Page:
There are many finishes, each of which has strengths and weaknesses. They vary in ease of application, water resistance, solvent resistance, dirt resistance, surface buildup toxicity, durability, gloss and easy of repair. The most commonly used finishes are oils, varnish and urethane, oil/varnish mixtures, wax, wiping varnishes, shellac and lacquers.
Tow types of oil are used to finish furniture: linseed oil which is pressed from flax seed and tung oil (also known as China wood oil) which comes from the nut of the tung tree. Though tung oil originated in China, much of it is now exported from South America. Tung oil is superior to linseed oil, with greater water resistance and less tendency to yellow over time.
In their purest forms, these oils dry slowly and stay relatively soft. to make them dry faster and harder, they are often treated with heat and/or additives in the manufacturing process. Treated linseed oil is called ‘boiled’ linseed oil.
The advantages of oil finishes are:
• Ease of application, you just put some oil on the wood with a rag, let it soak in and wipe off the excess.
• Appearance – properly applied, oil finishes dry in the wood, rather than on top of it. The absence of surface buildup gives the wood a visual and tactile immediacy that most other finishes lack.
• Ease of repair, stains and scratches can be sanded out and re-oiled without stripping the entire surface. However, on woods that change color because of oxidation or exposure to sunlight, a freshly sanded spot will stay a different color for quite a while.
The disadvantage of oil finishes are:
• Relatively little protection against liquids, moisture and scratches.
• Many coats are required to develop a decent buildup.
• Wet oil can bleed out of the pores for hours, unless you stay on hand to wipe the surface, bleed-out dries into shiny little spots.
Varnish and Urethane –
Varnishes are surface coatings traditionally made by cooking oil and resin together and combining the mixture with thinner, mineral spirits. Modern varnishes usually substitute synthetic alkyd resin for natural resin. Urethane is very similar to varnish, except that it contains some proportion of polyurethane resin.
Varnish is applied with a brush, dries much harder than oil and takes a long time to dry. Excellent resistance to water solvents and moisture, as well as abrasion protection, makes varnish an ideal finish for marine and outdoor uses. Practice and care are required in applying varnish, which readily shows brush marks, traps air bubbles and picks up dirt particles.
Oil/varnish mixtures –
Oil/varnish mixtures are applied like oil but dry faster and harder with fewer coats required to build up a good-looking finish. There is no appreciable surface coating to destroy the tactile quality of the wood. Although they are nowhere near as protective as thick coats of straight varnish, oil/varnish mixtures definably provide better moisture and liquid resistance than does oil alone.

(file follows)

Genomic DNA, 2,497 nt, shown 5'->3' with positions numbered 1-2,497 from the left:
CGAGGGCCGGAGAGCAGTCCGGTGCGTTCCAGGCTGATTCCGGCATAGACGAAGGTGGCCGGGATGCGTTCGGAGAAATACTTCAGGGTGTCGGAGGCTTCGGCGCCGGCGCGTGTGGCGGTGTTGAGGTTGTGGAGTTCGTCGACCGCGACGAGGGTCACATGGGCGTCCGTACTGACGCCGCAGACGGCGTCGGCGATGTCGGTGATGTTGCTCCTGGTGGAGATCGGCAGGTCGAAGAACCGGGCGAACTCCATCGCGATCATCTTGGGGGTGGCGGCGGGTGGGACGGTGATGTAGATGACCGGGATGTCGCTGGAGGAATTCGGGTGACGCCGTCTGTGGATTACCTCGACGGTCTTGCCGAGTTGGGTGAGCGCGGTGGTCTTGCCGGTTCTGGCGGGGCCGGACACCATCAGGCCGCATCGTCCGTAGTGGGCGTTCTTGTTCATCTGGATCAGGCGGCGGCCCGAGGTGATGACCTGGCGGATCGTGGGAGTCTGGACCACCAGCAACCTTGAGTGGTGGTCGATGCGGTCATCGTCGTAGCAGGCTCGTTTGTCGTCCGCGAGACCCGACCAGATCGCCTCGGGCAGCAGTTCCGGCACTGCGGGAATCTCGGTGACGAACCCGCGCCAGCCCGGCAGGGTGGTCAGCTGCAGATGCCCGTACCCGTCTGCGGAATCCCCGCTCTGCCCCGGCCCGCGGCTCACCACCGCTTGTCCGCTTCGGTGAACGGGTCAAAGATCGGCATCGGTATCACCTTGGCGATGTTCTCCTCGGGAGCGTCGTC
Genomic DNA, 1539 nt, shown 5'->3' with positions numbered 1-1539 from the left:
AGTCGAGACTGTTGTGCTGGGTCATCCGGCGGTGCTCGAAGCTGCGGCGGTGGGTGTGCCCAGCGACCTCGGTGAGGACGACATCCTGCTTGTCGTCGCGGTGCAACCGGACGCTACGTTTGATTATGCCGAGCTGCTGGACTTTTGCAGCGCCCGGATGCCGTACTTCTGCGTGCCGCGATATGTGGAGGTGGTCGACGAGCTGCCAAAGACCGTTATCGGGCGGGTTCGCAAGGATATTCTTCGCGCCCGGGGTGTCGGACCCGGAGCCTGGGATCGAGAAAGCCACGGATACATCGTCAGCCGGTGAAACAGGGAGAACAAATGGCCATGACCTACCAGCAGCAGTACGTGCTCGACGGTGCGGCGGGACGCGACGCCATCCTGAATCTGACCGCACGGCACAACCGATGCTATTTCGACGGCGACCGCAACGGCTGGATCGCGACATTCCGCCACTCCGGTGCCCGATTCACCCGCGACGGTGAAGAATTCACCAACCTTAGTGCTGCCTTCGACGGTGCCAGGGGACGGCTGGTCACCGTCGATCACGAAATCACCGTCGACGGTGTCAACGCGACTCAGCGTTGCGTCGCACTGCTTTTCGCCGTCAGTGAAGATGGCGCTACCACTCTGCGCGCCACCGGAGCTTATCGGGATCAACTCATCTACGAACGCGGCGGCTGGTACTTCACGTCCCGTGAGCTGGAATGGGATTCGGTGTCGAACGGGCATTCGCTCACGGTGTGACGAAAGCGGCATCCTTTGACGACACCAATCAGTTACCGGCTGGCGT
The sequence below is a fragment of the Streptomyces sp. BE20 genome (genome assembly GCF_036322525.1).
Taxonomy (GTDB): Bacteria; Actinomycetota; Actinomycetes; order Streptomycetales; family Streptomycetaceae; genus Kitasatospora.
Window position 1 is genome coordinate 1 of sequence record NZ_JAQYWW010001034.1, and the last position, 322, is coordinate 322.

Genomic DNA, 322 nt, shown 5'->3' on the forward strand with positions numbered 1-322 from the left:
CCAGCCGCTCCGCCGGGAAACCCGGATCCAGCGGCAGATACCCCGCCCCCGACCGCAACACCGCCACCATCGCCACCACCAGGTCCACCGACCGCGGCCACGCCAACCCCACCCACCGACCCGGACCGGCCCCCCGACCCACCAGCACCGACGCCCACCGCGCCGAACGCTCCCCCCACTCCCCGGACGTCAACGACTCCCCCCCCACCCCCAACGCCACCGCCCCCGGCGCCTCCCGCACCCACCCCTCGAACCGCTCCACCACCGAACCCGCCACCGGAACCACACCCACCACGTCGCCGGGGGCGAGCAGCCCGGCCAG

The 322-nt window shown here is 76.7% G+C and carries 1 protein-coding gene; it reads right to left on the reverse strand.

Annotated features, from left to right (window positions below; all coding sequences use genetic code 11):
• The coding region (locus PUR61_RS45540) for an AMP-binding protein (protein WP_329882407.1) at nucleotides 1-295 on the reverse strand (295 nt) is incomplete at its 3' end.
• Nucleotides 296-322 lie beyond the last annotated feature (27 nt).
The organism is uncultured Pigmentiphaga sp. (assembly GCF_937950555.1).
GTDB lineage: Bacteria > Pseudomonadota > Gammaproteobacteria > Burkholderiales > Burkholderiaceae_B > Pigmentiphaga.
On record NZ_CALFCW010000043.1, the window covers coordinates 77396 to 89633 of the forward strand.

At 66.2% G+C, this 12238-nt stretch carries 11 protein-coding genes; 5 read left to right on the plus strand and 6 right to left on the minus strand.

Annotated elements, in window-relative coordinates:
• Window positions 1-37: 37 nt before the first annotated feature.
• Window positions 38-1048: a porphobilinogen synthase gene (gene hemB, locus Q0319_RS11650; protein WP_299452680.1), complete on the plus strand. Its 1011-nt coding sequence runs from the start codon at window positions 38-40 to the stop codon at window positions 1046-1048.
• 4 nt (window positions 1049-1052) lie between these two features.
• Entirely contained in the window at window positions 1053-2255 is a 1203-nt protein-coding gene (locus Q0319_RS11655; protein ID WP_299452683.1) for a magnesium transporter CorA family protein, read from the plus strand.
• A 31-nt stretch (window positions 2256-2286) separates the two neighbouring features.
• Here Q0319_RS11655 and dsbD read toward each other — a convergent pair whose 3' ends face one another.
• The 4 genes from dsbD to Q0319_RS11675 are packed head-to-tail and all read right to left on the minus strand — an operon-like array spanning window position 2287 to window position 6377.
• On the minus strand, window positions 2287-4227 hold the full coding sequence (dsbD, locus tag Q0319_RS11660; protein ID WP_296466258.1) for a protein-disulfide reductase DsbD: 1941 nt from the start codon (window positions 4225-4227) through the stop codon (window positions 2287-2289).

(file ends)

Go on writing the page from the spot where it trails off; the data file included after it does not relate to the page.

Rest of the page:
Disadvantages of oil/varnish mixtures are greatest on tabletops because standing water penetrates them. The results can be discoloration of the finish and/or discoloration and change of texture in the wood.
Waxes are generally used as a coating over other finishes, rather than as a primary finish. It does not provide much protection, but can greatly enhance appearance. Common waxes used on furniture include paraffin, carnauba and beeswax. Most commercially sold paste-wax finishes include one or more of these waxes, mixed with solvent to make them soft enough for easy application.
Wiping varnishes –
Many of the ‘oil’ and ‘tung oil’ products sold to woodworkers these days are actually wiping varnishes – varnishes that have been thinned with a high proportion of mineral spirits, although some ‘tung oil’ products don’t contain any tung oil. Wiping varnishes are applied like oil finishes, but dry as thin surface co9ating. Since very many applications would be required to build up a sufficient depth of finish to allow the shiny surface to be buffed out evenly, a thin varnish coating tends to look streaky and cheap.
Shellac is made from a secretion of lac beetle. It originated in the Orient and was long the premier finish for fine European furniture, but has generally been replaced by more durable synthetic lacquers. Shellac is brittle, as are varnish and lacquer. The fine crackling we associate with antiques is shellac’s response to the seasonal movement of wood. Shellac is also quickly damaged by water or alcohol. Natural shellac has an orange tint that some furniture makers feel favorably warms up the appearance of dark woods.
Lacquers describe a broad family of synthetic finishes. These include more traditional nitrocellulose-based lacquers and the new water-based lacquers. Lacquer is generally applied with spray guns and the so-called ‘padding lacquer’ is really shellac. Like varnish and shellac, lacquer is a surface finish.
The pores of open-grained wood such as oak and mahogany tend to telegraph through a surface finish especially in reflected light. Unless the pores are filled ahead of time, many layers of finish must be applied and sanded flat to fill them before surface buildup can begin. Fillers are fine-grained pastes or powders that can be tinted to match the wood.
They are used to fill open pores before applying finish. Traditionally, plaster of Paris was used to fill mahogany before French polishing. Now, paste filler that is made from silica that has been mixed with a binder of varnish or oil and thinned with naphtha.